- JOIN | SUPPORT TSHA
PHEASANT, TEXAS. Pheasant, also known as Pheasant Switch, was six miles north of Palacios in southwestern Matagorda County. It was a railroad stop on the New York, Texas and Mexican Railway, which was built through the area to Palacios in 1903. The railroad, now abandoned, ran parallel to what is now State Highway 35. Pheasant reportedly was named from its northern settlers' misnomer for the local prairie chickens. At one time Pheasant, which primarily shipped cattle and rice, had a one-room railroad station. Sometime before 1925 it had a school that also hosted nondenominational church services; the building had been moved from the Ohio Colony. The school was eventually consolidated with Tidehaven Independent School District. By the late 1940s the station at Pheasant was gone, and only a few scattered farms remained. By 1958 Texas Eastern Gas Pipeline Company had begun operating near the community. In the 1980s two families still resided at Pheasant, which was not labeled on the 1989 county highway map.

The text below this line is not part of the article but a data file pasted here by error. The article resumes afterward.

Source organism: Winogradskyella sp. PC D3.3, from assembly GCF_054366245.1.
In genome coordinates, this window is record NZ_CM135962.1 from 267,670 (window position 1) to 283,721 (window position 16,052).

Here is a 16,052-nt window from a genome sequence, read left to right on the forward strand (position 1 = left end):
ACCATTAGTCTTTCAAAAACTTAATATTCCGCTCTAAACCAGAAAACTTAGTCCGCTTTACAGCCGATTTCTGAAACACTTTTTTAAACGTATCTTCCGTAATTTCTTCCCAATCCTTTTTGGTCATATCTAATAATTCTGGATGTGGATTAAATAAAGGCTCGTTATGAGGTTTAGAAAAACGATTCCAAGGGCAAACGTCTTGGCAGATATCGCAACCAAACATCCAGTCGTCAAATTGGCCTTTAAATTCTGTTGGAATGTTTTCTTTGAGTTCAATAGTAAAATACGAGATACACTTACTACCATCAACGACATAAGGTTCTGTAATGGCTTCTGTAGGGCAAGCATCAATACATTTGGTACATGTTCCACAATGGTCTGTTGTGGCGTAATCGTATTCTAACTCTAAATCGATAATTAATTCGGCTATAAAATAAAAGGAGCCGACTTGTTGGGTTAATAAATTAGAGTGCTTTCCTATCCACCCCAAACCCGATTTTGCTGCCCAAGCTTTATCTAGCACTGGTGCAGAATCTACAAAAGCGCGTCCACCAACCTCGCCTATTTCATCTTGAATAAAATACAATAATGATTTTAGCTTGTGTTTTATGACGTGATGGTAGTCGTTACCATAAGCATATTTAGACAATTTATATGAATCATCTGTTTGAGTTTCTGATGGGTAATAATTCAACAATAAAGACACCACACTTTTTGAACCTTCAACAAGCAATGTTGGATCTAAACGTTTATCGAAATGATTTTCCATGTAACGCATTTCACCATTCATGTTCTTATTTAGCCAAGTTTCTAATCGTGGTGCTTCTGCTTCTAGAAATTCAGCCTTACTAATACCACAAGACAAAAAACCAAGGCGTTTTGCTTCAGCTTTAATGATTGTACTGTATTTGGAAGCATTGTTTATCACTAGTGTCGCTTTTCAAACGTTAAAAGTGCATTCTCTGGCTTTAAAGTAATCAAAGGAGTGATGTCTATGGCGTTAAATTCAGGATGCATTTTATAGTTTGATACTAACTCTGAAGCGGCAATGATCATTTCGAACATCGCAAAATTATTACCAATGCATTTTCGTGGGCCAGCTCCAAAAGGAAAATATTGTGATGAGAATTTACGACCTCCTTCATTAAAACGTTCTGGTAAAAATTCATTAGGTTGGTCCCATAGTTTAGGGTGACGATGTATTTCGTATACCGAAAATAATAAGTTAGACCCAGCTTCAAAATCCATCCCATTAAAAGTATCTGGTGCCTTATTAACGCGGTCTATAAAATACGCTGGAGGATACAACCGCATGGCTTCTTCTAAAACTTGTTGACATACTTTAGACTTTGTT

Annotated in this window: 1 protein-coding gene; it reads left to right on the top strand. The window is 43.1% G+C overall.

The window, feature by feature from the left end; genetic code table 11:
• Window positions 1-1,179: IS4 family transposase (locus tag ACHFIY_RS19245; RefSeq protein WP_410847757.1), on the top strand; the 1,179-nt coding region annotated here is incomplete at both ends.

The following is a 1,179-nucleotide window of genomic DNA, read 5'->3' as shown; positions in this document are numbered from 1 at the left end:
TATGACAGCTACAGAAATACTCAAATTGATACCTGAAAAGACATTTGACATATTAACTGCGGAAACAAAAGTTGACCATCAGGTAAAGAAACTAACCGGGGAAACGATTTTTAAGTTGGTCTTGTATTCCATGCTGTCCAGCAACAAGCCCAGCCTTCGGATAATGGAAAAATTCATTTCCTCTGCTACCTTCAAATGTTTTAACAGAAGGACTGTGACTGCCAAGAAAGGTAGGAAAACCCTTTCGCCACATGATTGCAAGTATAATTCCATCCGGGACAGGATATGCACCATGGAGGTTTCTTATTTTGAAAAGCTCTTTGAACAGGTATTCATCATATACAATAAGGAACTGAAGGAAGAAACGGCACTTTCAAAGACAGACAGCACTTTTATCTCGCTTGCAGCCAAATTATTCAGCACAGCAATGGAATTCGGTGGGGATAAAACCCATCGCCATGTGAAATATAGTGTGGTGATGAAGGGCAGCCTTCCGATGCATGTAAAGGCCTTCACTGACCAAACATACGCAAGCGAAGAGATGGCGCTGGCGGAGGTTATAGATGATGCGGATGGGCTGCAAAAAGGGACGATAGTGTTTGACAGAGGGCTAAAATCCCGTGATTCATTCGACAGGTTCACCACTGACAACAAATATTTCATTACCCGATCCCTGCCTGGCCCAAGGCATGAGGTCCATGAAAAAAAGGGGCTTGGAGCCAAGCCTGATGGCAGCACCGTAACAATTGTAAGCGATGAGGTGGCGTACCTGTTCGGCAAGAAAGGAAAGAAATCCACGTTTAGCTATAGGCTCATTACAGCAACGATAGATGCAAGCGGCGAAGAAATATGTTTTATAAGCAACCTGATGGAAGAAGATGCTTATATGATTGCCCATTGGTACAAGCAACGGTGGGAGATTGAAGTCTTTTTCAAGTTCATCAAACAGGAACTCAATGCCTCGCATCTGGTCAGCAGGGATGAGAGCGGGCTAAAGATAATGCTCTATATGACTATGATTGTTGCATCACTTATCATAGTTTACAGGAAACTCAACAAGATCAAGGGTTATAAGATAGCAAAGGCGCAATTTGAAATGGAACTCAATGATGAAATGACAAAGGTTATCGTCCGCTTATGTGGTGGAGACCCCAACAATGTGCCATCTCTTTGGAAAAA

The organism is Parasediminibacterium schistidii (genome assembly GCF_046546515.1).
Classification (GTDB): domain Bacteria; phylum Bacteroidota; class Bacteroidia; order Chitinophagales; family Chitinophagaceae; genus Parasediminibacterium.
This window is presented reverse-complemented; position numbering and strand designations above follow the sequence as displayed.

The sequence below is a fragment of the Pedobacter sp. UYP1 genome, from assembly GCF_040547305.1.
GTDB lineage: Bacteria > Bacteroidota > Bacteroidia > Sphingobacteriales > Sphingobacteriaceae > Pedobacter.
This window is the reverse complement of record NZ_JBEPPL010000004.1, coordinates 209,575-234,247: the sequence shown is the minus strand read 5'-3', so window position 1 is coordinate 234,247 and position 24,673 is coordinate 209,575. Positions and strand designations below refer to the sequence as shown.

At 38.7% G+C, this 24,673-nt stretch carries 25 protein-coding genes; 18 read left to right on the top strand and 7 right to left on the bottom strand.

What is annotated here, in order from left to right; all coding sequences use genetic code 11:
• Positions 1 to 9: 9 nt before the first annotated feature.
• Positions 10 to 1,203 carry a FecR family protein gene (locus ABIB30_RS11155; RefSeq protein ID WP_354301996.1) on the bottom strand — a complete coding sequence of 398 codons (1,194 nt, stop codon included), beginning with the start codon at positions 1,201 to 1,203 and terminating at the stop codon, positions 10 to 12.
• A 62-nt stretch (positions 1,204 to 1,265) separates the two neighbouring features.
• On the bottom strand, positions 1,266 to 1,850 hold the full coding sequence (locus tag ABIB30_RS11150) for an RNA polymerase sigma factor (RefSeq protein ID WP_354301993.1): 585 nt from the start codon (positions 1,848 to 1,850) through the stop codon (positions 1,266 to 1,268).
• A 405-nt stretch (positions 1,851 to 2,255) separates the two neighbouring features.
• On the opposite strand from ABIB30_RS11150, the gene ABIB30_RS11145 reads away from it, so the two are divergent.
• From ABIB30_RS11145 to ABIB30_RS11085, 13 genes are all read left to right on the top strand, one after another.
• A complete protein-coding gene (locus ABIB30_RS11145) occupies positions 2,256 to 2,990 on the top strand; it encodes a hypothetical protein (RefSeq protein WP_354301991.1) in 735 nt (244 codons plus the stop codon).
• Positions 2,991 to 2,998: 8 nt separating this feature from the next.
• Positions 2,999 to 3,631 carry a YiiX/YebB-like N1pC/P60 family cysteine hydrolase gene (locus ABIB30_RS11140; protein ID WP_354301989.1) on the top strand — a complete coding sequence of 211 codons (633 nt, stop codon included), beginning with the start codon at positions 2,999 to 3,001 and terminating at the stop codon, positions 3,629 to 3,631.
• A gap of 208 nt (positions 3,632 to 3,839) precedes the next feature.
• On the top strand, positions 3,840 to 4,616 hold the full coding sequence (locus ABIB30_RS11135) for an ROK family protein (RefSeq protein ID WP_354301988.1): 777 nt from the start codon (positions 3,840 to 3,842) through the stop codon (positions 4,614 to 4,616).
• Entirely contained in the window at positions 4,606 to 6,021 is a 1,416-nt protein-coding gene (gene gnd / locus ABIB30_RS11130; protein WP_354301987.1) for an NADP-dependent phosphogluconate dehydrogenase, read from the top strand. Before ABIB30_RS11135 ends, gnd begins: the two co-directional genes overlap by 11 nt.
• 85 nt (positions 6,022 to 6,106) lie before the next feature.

BIBLIOGRAPHY:Matagorda County Historical Commission, Historic Matagorda County (3 vols., 1986–88).
Image Use Disclaimer
All copyrighted materials included within the Handbook of Texas Online are in accordance with Title 17 U.S.C. Section 107 related to Copyright and “Fair Use” for Non-Profit educational institutions, which permits the Texas State Historical Association (TSHA), to utilize copyrighted materials to further scholarship, education, and inform the public. The TSHA makes every effort to conform to the principles of fair use and to comply with copyright law.
For more information go to: http://www.law.cornell.edu/uscode/17/107.shtml
If you wish to use copyrighted material from this site for purposes of your own that go beyond fair use, you must obtain permission from the copyright owner.
The following, adapted from the Chicago Manual of Style, 15th edition, is the preferred citation for this article.Handbook of Texas Online, Rachel Jenkins, "Pheasant, TX," accessed April 27, 2017, http://www.tshaonline.org/handbook/online/articles/hrpbc.
Uploaded on June 15, 2010. Published by the Texas State Historical Association.